This paper describes economic developments in Chile during 1990–95. In part, as a result of the tight monetary policy introduced in early 1992, real GDP growth declined from 11 percent in 1992 to 6 percent in 1993 and further to about 4 percent in 1994. The monetary stance was gradually eased starting in October 1994, and output growth rebounded to 6.6 percent in the first quarter of 1995 compared with the same period of the previous year. Nevertheless, the 12-month rate of inflation fell to 7.9 percent in July 1995.
Guinea is making good progress in recovering from a long period of social unrest and military rule. Macroeconomic imbalances have been reduced, major structural reforms are under way, and long-neglected infrastructure is being rebuilt. However, the political transition process is still incomplete, with parliamentary elections having been delayed, and social tensions persist. Guinea remains vulnerable to developments in international markets, but risks are mitigated by long-term mining contracts; the key food import is rice, where recent international price increases have been modest and where agricultural reforms seek to boost domestic production.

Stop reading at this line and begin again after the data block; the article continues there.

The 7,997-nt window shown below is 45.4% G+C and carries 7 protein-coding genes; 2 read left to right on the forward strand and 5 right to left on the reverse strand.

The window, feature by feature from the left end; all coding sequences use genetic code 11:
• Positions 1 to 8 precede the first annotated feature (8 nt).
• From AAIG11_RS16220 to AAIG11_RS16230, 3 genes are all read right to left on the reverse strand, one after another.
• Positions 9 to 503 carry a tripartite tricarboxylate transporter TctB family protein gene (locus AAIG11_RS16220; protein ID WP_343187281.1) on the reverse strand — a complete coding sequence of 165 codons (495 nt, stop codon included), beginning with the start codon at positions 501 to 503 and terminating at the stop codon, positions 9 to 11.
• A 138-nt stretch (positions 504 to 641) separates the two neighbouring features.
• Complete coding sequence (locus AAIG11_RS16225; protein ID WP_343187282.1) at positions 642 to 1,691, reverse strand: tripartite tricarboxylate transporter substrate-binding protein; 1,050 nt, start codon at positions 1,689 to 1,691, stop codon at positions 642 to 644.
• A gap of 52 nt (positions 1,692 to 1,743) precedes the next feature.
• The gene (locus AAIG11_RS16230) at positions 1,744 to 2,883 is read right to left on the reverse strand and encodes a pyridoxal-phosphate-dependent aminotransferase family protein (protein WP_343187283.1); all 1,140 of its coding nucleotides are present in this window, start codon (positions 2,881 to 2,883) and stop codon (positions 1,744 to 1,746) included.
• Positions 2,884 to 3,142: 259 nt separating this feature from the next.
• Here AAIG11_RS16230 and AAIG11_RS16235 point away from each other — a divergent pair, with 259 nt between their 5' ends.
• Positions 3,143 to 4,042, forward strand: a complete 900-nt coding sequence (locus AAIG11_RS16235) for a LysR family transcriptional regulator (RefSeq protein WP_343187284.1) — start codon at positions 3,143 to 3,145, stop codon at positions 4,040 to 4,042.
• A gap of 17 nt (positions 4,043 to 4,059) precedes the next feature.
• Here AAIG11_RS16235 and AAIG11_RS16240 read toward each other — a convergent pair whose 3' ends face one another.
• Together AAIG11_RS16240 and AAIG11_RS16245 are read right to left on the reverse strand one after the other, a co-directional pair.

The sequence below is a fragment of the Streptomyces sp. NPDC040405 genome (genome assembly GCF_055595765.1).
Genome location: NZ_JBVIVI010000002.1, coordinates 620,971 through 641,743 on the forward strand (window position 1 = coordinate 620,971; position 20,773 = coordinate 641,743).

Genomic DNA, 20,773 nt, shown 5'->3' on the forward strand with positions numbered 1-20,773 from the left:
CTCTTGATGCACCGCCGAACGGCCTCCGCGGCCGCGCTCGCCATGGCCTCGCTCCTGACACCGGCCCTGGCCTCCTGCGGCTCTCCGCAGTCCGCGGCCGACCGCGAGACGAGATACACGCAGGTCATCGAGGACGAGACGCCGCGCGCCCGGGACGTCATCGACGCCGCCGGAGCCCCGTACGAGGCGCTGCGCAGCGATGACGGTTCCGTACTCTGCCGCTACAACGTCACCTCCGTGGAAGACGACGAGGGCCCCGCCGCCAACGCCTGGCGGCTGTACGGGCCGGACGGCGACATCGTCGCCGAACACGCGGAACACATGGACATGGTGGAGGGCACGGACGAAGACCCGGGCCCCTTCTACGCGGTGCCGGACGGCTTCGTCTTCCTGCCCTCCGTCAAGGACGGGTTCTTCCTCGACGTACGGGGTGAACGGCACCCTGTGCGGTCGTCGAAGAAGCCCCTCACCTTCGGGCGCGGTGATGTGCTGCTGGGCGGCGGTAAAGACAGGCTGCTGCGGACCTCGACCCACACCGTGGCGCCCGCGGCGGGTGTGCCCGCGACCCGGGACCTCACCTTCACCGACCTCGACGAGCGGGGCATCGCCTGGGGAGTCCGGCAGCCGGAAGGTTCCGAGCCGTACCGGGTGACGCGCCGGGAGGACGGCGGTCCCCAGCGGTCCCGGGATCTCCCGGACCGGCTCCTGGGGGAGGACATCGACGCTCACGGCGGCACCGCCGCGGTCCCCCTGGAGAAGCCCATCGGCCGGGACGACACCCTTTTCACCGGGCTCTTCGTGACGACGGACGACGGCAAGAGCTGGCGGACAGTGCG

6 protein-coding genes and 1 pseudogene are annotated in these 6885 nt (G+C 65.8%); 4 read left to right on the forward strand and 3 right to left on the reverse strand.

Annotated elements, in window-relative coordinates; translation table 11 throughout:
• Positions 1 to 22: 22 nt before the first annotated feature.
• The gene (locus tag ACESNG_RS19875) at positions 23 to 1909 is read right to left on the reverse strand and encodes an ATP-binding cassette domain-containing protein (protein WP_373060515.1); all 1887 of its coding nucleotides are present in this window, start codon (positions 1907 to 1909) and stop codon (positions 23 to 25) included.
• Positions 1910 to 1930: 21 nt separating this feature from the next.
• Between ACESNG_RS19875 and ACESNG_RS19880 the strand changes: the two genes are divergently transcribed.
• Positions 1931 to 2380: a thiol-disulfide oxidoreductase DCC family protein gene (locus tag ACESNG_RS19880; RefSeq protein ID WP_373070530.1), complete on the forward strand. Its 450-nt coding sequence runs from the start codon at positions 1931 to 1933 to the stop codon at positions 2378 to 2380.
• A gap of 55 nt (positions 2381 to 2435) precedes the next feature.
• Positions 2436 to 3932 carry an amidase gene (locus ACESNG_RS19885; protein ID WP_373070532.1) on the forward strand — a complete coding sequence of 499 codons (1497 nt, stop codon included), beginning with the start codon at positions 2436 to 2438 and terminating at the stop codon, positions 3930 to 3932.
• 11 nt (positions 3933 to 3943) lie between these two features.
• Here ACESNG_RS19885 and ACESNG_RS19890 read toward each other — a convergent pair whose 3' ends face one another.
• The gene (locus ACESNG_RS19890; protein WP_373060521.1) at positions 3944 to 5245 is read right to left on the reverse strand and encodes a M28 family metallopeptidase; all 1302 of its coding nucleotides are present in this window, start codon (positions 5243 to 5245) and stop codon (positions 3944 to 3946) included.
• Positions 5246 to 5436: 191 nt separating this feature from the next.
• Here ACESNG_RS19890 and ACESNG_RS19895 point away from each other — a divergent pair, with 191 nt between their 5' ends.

EXECUTIVE SUMMARYGuinea is suffering from an outbreak of Ebola, which has become a humanitarian crisis with a significant economic impact. Preliminary estimates suggest a negative impact on 2014 growth, which will be markedly lower. Government revenue is showing a substantial shortfall and the response to the Ebola outbreak entails additional critical spending needs. The exchange rate has started to depreciate. The authorities intend to adopt a tighter monetary policy to address the transitory balance of payments shock.Performance under the ECF-supported program has remained satisfactory. Preliminary data indicate that all performance criteria (PCs) under the program for end-June 2014 were met. There has also been further progress with structural reform.The authorities have requested additional IMF financial assistance to meet urgent fiscal and balance of payments needs not anticipated at the time of the recent program review. Such assistance cannot be provided in the form of an augmentation of access under the ECF arrangement at this time since a review associated with the most recent availability date has not yet been completed because of delays in program implementation associated with the 2013 parliamentary elections. The authorities have requested a disbursement under the Rapid Credit Facility (RCF) because the urgent balance of payments need is characterized by a financing gap that, if not addressed, would result in an immediate and severe economic disruption. Moreover, Guinea�s balance of payments difficulties are caused primarily by a sudden exogenous shock and not by a withdrawal of financial support by donors, and its balance of payments need is expected to be resolved within one year with no major policy adjustments being necessary. As such polices remain guided by the objectives of the ECF-supported program.Staff supports the authorities� request for a disbursement under the RCF of25 percent of quota (SDR 26.775 million). It also supports the authorities� request for a modification of the end-September indicative targets and end-December 2014 PCs underthe ECF arrangement, including program adjustors.